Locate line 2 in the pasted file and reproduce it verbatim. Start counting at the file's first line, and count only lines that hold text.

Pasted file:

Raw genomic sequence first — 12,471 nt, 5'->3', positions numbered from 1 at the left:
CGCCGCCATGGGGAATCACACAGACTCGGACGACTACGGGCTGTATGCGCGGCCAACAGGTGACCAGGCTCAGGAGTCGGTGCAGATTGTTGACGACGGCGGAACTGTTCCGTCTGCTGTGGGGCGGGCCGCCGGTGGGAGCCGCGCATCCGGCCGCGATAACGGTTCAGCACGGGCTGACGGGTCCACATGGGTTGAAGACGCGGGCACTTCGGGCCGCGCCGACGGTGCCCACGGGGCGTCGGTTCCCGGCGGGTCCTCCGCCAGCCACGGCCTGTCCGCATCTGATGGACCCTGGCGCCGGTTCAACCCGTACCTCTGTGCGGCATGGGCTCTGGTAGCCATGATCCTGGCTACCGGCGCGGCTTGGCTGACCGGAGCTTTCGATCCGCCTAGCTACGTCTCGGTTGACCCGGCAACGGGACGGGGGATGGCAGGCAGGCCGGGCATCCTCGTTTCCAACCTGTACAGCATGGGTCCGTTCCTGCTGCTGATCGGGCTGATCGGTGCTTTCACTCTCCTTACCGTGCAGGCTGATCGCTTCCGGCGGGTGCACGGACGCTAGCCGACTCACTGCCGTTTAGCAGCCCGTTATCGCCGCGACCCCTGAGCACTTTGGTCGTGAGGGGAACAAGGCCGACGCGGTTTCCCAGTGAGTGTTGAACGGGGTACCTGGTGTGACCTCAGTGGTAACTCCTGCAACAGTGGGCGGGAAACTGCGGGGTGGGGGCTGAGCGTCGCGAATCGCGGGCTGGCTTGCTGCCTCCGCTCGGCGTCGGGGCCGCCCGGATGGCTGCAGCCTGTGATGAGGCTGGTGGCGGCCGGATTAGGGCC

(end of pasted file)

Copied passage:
CGCCGCCATGGGGAATCACACAGACTCGGACGACTACGGGCTGTATGCGCGGCCAACAGGTGACCAGGCTCAGGAGTCGGTGCAGATTGTTGACGACGGCGGAACTGTTCCGTCTGCTGTGGGGCGGGCCGCCGGTGGGAGCCGCGCATCCGGCCGCGATAACGGTTCAGCACGGGCTGACGGGTCCACATGGGTTGAAGACGCGGGCACTTCGGGCCGCGCCGACGGTGCCCACGGGGCGTCGGTTCCCGGCGGGTCCTCCGCCAGCCACGGCCTGTCCGCATCTGATGGACCCTGGCGCCGGTTCAACCCGTACCTCTGTGCGGCATGGGCTCTGGTAGCCATGATCCTGGCTACCGGCGCGGCTTGGCTGACCGGAGCTTTCGATCCGCCTAGCTACGTCTCGGTTGACCCGGCAACGGGACGGGGGATGGCAGGCAGGCCGGGCATCCTCGTTTCCAACCTGTACAGCATGGGTCCGTTCCTGCTGCTGATCGGGCTGATCGGTGCTTTCACTCTCCTTACCGTGCAGGCTGATCGCTTCCGGCGGGTGCACGGACGCTAGCCGACTCACTGCCGTTTAGCAGCCCGTTATCGCCGCGACCCCTGAGCACTTTGGTCGTGAGGGGAACAAGGCCGACGCGGTTTCCCAGTGAGTGTTGAACGGGGTACCTGGTGTGACCTCAGTGGTAACTCCTGCAACAGTGGGCGGGAAACTGCGGGGTGGGGGCTGAGCGTCGCGAATCGCGGGCTGGCTTGCTGCCTCCGCTCGGCGTCGGGGCCGCCCGGATGGCTGCAGCCTGTGATGAGGCTGGTGGCGGCCGGATTAGGGCC